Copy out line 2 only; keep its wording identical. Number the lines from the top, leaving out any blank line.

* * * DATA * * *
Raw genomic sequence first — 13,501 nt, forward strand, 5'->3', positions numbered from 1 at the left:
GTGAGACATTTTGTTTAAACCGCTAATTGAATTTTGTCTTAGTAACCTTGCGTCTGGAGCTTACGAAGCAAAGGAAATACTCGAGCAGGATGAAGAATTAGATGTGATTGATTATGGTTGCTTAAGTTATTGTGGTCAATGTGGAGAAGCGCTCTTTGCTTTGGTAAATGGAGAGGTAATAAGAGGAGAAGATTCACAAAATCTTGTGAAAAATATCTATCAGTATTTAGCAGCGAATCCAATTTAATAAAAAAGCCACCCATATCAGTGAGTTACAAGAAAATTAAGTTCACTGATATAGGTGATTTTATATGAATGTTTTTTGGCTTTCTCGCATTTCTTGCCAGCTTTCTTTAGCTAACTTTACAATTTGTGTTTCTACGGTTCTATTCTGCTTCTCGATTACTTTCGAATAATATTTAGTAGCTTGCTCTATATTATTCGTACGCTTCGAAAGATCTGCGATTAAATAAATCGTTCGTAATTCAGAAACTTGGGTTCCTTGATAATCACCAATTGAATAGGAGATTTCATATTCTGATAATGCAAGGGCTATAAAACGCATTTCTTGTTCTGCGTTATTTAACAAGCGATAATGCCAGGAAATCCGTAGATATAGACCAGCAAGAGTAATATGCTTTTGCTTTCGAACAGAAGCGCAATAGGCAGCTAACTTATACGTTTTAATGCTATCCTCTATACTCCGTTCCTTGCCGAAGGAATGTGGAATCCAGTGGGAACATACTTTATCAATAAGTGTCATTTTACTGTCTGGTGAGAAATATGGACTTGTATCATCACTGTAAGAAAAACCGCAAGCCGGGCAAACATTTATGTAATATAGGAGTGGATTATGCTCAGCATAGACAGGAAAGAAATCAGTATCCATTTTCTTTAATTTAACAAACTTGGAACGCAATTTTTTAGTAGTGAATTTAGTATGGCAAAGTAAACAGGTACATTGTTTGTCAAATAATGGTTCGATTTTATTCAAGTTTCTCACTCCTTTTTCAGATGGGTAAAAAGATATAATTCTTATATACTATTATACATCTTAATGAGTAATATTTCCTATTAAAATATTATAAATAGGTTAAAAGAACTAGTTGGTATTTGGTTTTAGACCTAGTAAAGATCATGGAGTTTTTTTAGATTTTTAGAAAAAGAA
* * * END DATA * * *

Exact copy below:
GTGAGACATTTTGTTTAAACCGCTAATTGAATTTTGTCTTAGTAACCTTGCGTCTGGAGCTTACGAAGCAAAGGAAATACTCGAGCAGGATGAAGAATTAGATGTGATTGATTATGGTTGCTTAAGTTATTGTGGTCAATGTGGAGAAGCGCTCTTTGCTTTGGTAAATGGAGAGGTAATAAGAGGAGAAGATTCACAAAATCTTGTGAAAAATATCTATCAGTATTTAGCAGCGAATCCAATTTAATAAAAAAGCCACCCATATCAGTGAGTTACAAGAAAATTAAGTTCACTGATATAGGTGATTTTATATGAATGTTTTTTGGCTTTCTCGCATTTCTTGCCAGCTTTCTTTAGCTAACTTTACAATTTGTGTTTCTACGGTTCTATTCTGCTTCTCGATTACTTTCGAATAATATTTAGTAGCTTGCTCTATATTATTCGTACGCTTCGAAAGATCTGCGATTAAATAAATCGTTCGTAATTCAGAAACTTGGGTTCCTTGATAATCACCAATTGAATAGGAGATTTCATATTCTGATAATGCAAGGGCTATAAAACGCATTTCTTGTTCTGCGTTATTTAACAAGCGATAATGCCAGGAAATCCGTAGATATAGACCAGCAAGAGTAATATGCTTTTGCTTTCGAACAGAAGCGCAATAGGCAGCTAACTTATACGTTTTAATGCTATCCTCTATACTCCGTTCCTTGCCGAAGGAATGTGGAATCCAGTGGGAACATACTTTATCAATAAGTGTCATTTTACTGTCTGGTGAGAAATATGGACTTGTATCATCACTGTAAGAAAAACCGCAAGCCGGGCAAACATTTATGTAATATAGGAGTGGATTATGCTCAGCATAGACAGGAAAGAAATCAGTATCCATTTTCTTTAATTTAACAAACTTGGAACGCAATTTTTTAGTAGTGAATTTAGTATGGCAAAGTAAACAGGTACATTGTTTGTCAAATAATGGTTCGATTTTATTCAAGTTTCTCACTCCTTTTTCAGATGGGTAAAAAGATATAATTCTTATATACTATTATACATCTTAATGAGTAATATTTCCTATTAAAATATTATAAATAGGTTAAAAGAACTAGTTGGTATTTGGTTTTAGACCTAGTAAAGATCATGGAGTTTTTTTAGATTTTTAGAAAAAGAA